Jeakson Singh heads into Indian history
Jeakson Singh isn't fond of how his name is spelled. In football jerseys the midfielder of the Indian Under-17 team has worn before, he has it spelled Jackson. According to family lore, apparently that's what father Deben had wanted to spell it too but got it wrong. Jeakson though is the spelling that trended on Indian twitter on the night of October 9. It is the name that will go down in Indian sporting history.
In the 82nd minute of India's World Cup game against Colombia, Jeakson leaped off the turf and into Indian sporting history. Rearing his six-foot two-inch frame as high as it could get off the pitch at the Jawaharlal Nehru Stadium, he rose over the Colombian defence to meet team-mate Sanjiv Stalin's corner kick, and sent the ball rocketing into the net for India's first ever goal at a FIFA World Cup.
The moment when it happened was scarcely believable. Spectators, tens of thousands strong, including Jeakson's father, launched themselves off their seats. India's coach Louis Matos threw his arms out in the air. Jeakson was mobbed by his team-mates led by captain Amarjit Singh, the neighbor with whom he had first kicked around a ball in the village of Haokhao near Imphal a decade ago. The team congealed into a huddle if only for a second or two. Jeakson looked skyward and then jogged back to this place in the Indian half.
Perhaps it was destiny. For this was a goal that wouldn't have been out of place in a movie script.
It wouldn't even have been believable just a few months ago, for Jeakson wasn't even supposed to be in the Indian team. He had been included two-and-a-half years back in the training camp for the Under-15 squad. He had been cut after a few weeks. He was unusually tall and there were doubts about his real age. He was five-foot nine then - already unusually tall for a Manipuri teen - and he was growing taller still. His body was still adjusting to the beginning of his teenage growth spurt . The one that would eventually see him break free from the shackles of his Colombia markers. "Too slow," was the assessment.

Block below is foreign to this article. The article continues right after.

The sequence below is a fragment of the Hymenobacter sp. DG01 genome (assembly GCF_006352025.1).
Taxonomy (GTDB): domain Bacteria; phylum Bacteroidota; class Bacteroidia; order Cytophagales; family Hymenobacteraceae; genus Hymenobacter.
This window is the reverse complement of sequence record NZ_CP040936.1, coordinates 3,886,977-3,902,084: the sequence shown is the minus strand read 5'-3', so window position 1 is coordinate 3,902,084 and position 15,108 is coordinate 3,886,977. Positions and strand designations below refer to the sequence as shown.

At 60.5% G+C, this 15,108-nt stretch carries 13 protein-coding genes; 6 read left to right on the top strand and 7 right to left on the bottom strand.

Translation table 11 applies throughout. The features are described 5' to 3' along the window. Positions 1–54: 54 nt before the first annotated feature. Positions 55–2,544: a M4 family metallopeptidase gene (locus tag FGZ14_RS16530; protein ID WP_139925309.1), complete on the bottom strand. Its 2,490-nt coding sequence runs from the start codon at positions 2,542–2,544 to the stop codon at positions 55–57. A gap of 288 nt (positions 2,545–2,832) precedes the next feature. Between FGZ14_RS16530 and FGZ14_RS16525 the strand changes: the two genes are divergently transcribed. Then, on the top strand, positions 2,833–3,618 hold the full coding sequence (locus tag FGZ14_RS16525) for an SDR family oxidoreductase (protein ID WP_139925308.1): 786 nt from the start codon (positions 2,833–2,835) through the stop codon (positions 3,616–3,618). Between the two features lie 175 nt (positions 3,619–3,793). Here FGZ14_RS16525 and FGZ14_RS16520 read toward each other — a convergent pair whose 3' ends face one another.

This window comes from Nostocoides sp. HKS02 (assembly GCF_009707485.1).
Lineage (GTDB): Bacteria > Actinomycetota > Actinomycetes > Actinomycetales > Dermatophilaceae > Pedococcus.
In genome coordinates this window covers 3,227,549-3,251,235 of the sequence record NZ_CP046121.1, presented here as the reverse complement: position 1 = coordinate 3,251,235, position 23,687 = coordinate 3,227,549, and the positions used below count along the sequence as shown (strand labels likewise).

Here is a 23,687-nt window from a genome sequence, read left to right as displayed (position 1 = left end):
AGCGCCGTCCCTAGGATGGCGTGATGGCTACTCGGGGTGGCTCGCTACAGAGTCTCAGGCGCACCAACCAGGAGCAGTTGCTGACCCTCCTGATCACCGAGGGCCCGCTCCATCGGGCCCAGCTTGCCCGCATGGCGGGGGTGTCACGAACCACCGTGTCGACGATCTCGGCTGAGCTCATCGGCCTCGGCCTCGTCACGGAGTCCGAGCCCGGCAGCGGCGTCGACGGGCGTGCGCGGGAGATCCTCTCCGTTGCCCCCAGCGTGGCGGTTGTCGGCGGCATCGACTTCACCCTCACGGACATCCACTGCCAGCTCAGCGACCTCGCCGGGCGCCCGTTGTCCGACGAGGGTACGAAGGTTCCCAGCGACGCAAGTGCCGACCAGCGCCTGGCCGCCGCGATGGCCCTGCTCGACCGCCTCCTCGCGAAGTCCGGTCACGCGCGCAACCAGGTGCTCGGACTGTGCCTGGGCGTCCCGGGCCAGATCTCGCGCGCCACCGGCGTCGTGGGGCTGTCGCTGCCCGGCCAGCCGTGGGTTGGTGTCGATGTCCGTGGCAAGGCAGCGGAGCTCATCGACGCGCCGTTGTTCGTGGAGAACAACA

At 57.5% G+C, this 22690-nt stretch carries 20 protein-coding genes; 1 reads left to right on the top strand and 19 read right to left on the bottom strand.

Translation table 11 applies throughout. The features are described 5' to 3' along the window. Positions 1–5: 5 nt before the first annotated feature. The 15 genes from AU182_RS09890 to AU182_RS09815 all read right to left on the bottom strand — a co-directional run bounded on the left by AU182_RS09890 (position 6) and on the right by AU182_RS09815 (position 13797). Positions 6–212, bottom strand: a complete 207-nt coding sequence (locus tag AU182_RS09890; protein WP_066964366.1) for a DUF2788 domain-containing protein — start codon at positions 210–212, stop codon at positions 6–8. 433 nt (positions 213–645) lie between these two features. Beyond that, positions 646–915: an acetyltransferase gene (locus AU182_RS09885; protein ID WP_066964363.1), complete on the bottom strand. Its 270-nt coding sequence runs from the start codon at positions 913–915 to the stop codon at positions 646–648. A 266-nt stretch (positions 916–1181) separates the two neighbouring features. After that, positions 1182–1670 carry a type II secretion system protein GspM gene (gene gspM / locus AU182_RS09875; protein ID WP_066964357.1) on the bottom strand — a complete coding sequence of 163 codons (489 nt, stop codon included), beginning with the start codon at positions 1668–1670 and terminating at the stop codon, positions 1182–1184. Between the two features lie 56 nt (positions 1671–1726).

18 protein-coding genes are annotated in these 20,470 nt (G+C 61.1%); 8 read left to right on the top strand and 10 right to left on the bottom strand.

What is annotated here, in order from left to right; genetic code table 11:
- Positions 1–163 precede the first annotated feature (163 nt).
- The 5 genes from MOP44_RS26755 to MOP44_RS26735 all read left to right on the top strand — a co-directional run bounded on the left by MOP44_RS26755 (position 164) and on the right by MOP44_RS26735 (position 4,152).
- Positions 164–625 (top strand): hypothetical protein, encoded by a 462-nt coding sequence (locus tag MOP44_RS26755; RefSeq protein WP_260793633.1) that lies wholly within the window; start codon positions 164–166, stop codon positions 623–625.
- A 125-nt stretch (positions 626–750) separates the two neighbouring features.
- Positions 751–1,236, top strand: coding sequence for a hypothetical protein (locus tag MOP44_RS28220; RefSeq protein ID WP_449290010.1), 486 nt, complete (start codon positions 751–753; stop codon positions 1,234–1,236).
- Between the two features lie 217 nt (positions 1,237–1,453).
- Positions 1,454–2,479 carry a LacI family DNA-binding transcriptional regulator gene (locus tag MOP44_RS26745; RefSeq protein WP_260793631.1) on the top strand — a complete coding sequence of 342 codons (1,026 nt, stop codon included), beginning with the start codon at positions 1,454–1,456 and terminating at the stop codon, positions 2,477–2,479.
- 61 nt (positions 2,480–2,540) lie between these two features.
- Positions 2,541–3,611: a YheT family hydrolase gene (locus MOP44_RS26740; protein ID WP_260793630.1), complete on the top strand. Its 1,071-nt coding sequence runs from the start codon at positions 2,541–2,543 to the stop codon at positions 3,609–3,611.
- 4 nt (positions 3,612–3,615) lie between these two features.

"It can break the will of any youngster. To be told you aren't good enough," Sanjay Singh, the chief coach of the Chandigarh Football Academy where the youngster had trained, said. Yet Jeakson had believed. He continued to believe when he left CFA and joined Minerva FC in 2016. "He always believed. Mera time bhi ayega (My time will come) sir," Bitan Singh, coach at Minerva, recalls him saying. It was an almost reckless belief that he was meant for bigger things.
Jeakson was after all the consummate underdog. This was a youngster who only joined the CFA in 2011 because it offered, as his brother Jonychand says, "an education and regular meals." His family still doesn't have a regular paycheck after his father suffered a brainstroke and lost his job. His was a family who skipped meals and sold vegetables in order to allow his brother to train in Chandigarh. Brother Jonychand watched the match from Gangtok where he is looking to cement his a place in a second division club.
Jeakson's belief would be justified when the Minerva U-16 side beat the Indian national team early this year. Jeakson was one of the stars of the match and was drafted into the U-17 squad. He has been indispensable ever since. His role has been that of a holding midfielder, meant to soak up pressure against opposition who are secure in the confidence of their own superiority in skills, physicality and playing heritage against an Indian team only playing the World Cup by virtue of being hosts.
It is a critical part to play and he had done it well. His was not the only role to play. India had already done well before his strike. In the goal, keeper Dheeraj Singh had stood like a rock. There had been chances on the Colombian goal too - a strike ruled offside and a shot that hit the post.
The cruelty of sport though was that India's moment of glory would be fleeting. In the most brutal of reality checks, Colombia, countered almost immediately. Gustavo Carvajal found Juan Penaloza free in the box to slide home the finish to score the decisive second goal for Colombia. Penaloza had already scored in the 49th minute and his second sealed the match 2-1 for his side.
India had been caught off guard on 'cloud nine' as Jeakson put it. Coach Matos admitted as much. "We got caught in the euphoria and we lost a little concentration. The first minute after the goal was like a dream and it was a pity that we had to concede," he said.
It was the second time in as many games that India had conceded due to a lack of concentration. In their opening game against the USA, a counter was made immediately after Anwar Ali's strike against the crossbar. That was a particularly cruel passage of play. Against Colombia though, it hardly even mattered. There will be time to reflect on what could have been.
Monday night was about a moment of history created by Jeakson or Jackson. Call him whatever he wants.